Daring to Lead 2011
Daring to Lead is a signature initiative of the Meyer Foundation and CompassPoint Nonprofit Services. For more than a decade, Meyer and CompassPoint have worked in partnership to learn more about the tenure, career paths, and professional development challenges of nonprofit executive directors--and to spark national conversation about the importance of supporting and sustaining leaders. This work is grounded in our two organizations' shared belief that strong executive leadership is critical to organizational effectiveness.
The two previous studies in the series, released in 2001 and 2006, found that three-quarters of executives planned to leave their jobs within the next five years and that finance, fundraising, and weak boards contributed to burnout and turnover. The most recent study, Daring to Lead 2011, was conducted in the aftermath of a deep recession that continues to have a profound impact on nonprofits and their leaders.
More than 3,000 executive directors in 11 regions throughout the U.S. completed the online survey for Daring to Lead 2011, making it the largest study of executive directors conducted to date. The survey asked executives about their career paths, likely tenure, partnership with the board of directors, and the impact of the recession on their organizations. To supplement the survey, 70 executives participated in focus groups in San Francisco and Washington, D.C.
The percentage of respondents who said they were leaving their job within five years—67%—was somewhat lower than the 75% who said they planned to leave within five years in both previous studies, with executives' responses suggesting that the recession may have temporarily slowed executive departures. Nevertheless, a large majority of respondents continue to anticipate their departure within five years, making executive turnover and transition an ongoing concern for nonprofits, their boards, and other stakeholders.
Other significant findings:
- Almost half of respondents (45%) said their boards had not reviewed their performance within the past year, and only 18% said that their performance review was useful.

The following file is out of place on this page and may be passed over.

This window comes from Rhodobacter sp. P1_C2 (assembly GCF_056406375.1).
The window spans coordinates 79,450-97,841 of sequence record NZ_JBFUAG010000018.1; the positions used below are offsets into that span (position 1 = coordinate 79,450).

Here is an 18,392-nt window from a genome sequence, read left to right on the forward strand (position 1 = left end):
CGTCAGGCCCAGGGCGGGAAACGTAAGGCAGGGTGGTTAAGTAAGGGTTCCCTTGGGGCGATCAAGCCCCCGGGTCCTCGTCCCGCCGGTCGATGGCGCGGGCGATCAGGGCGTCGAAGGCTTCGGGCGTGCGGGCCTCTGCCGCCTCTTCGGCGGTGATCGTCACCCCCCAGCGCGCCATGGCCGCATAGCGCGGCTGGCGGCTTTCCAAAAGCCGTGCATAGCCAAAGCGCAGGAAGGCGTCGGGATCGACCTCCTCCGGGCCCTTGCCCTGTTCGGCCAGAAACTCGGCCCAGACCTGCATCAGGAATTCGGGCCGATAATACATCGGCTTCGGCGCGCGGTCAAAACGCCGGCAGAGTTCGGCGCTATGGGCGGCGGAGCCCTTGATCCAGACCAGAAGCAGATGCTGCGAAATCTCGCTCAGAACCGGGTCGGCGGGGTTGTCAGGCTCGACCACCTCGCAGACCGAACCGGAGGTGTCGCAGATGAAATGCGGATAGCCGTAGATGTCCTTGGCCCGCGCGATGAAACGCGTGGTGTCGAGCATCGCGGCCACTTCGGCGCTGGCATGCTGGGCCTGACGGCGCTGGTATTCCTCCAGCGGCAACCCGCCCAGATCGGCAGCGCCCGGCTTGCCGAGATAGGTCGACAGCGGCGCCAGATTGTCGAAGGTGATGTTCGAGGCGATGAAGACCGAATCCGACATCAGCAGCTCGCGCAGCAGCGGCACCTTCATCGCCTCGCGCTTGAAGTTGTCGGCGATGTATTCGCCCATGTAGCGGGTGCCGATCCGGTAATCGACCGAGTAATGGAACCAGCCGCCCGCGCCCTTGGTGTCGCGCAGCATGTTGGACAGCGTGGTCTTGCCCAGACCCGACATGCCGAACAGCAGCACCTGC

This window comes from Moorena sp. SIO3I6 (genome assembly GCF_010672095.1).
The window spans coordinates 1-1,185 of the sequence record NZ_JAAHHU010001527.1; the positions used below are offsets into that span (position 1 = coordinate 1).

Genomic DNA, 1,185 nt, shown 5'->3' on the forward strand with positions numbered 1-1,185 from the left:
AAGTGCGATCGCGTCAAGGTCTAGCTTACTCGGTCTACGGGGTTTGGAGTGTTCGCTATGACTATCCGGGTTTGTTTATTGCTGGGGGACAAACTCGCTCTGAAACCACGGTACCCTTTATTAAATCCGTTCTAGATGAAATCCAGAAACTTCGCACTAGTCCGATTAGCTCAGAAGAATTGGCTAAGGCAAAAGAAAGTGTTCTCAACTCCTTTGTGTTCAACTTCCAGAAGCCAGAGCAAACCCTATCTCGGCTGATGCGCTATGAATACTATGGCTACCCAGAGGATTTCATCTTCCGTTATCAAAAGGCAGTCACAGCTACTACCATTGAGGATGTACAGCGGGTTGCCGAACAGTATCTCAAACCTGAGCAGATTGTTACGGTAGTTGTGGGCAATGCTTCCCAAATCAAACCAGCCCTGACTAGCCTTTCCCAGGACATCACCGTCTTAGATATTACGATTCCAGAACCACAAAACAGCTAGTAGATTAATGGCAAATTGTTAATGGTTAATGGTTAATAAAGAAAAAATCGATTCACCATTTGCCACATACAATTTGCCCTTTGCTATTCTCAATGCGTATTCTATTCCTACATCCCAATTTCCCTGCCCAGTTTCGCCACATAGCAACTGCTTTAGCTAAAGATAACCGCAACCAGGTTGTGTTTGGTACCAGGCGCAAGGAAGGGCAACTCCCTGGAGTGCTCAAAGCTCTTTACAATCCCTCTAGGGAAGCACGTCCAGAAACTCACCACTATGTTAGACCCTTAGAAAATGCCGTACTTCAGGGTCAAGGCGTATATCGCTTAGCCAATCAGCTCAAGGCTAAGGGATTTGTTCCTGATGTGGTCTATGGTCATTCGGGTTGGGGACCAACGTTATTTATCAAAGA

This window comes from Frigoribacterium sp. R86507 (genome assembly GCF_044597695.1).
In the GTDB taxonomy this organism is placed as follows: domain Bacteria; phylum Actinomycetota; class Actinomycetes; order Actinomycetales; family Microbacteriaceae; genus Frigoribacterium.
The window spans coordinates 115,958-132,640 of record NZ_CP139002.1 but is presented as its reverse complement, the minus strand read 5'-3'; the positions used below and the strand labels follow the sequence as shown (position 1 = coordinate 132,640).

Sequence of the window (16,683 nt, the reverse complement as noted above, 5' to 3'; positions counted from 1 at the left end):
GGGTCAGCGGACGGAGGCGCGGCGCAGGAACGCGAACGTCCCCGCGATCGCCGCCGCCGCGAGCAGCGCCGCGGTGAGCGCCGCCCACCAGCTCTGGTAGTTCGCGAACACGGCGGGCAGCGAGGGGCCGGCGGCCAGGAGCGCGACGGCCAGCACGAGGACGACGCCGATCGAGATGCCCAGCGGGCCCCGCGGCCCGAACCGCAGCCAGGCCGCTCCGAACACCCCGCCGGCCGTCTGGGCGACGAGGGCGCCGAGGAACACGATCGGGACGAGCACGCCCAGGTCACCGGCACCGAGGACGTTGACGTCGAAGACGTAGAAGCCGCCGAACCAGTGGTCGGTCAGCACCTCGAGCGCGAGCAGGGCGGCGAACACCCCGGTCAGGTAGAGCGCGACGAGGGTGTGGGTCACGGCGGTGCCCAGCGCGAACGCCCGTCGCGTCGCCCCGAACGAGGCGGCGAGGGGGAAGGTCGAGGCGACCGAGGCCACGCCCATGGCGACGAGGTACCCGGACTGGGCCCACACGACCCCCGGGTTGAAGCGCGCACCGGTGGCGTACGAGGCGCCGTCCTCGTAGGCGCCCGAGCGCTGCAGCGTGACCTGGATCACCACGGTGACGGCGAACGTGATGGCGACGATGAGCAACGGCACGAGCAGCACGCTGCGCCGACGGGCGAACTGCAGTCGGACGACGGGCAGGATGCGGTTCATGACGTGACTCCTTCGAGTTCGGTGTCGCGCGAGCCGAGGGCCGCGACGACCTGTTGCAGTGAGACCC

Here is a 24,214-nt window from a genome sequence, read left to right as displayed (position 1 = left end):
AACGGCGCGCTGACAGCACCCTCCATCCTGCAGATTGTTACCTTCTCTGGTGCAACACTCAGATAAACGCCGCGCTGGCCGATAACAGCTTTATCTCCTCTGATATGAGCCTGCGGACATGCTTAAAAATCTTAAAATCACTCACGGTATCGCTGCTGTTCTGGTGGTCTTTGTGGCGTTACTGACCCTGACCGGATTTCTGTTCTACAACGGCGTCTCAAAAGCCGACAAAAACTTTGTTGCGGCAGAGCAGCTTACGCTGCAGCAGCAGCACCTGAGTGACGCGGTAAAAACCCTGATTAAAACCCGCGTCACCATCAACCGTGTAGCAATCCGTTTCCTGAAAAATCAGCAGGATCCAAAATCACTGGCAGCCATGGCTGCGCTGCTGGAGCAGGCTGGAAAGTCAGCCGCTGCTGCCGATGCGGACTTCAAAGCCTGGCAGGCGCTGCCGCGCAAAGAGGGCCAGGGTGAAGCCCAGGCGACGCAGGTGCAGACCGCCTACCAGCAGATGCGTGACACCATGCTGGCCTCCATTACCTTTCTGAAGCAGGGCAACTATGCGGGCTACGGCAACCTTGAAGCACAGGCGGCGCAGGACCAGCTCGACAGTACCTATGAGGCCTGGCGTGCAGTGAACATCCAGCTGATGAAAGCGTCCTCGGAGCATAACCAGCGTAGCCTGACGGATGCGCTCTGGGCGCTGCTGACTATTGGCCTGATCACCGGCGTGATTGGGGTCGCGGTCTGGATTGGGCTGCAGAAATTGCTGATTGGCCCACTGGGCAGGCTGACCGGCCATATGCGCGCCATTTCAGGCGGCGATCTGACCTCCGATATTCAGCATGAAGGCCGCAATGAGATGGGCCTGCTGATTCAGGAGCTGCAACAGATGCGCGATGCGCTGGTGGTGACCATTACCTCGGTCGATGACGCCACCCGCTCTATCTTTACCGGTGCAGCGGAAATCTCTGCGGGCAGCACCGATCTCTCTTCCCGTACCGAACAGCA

- Most respondents—84%—reported negative organizational impact from the recession, with one in five reporting significant negative impact.
- Nearly half of respondents (46%) said their organizations had operating reserves of less than three months of expenses, even though three months is the minimum level of reserves suggested by most experts.
- Executive coaching was ranked highest by respondents as a very effective professional development strategy, but just 10% of respondents were working with a coach.
The complete 20-page report can be downloaded at www.daringtolead.org. Three briefs—Leading Through a Recession, Inside the Executive Director Job, and The Board Paradox—report additional findings. The interactive Daring to Lead website includes information about methodology, executive director demographics, and additional data.
Download the Report
Download the Briefs
Leading through a Recession, the first Daring to Lead brief, explores the main report's recession impact findings in greater depth.
Inside the Executive Director Job, the second Daring to Lead brief, provides a window into the executive role to better understand the underpinnings of job satisfaction and learn more about a leader's day-to-day work.
The Board Paradox reports that most executives are not spending a significant percentage of their time working with and supporting their boards—even though executive directors who spend more time on their boards report higher satisfaction with board performance.
For additional information about the report, please contact:
Vice President for Programs and Communications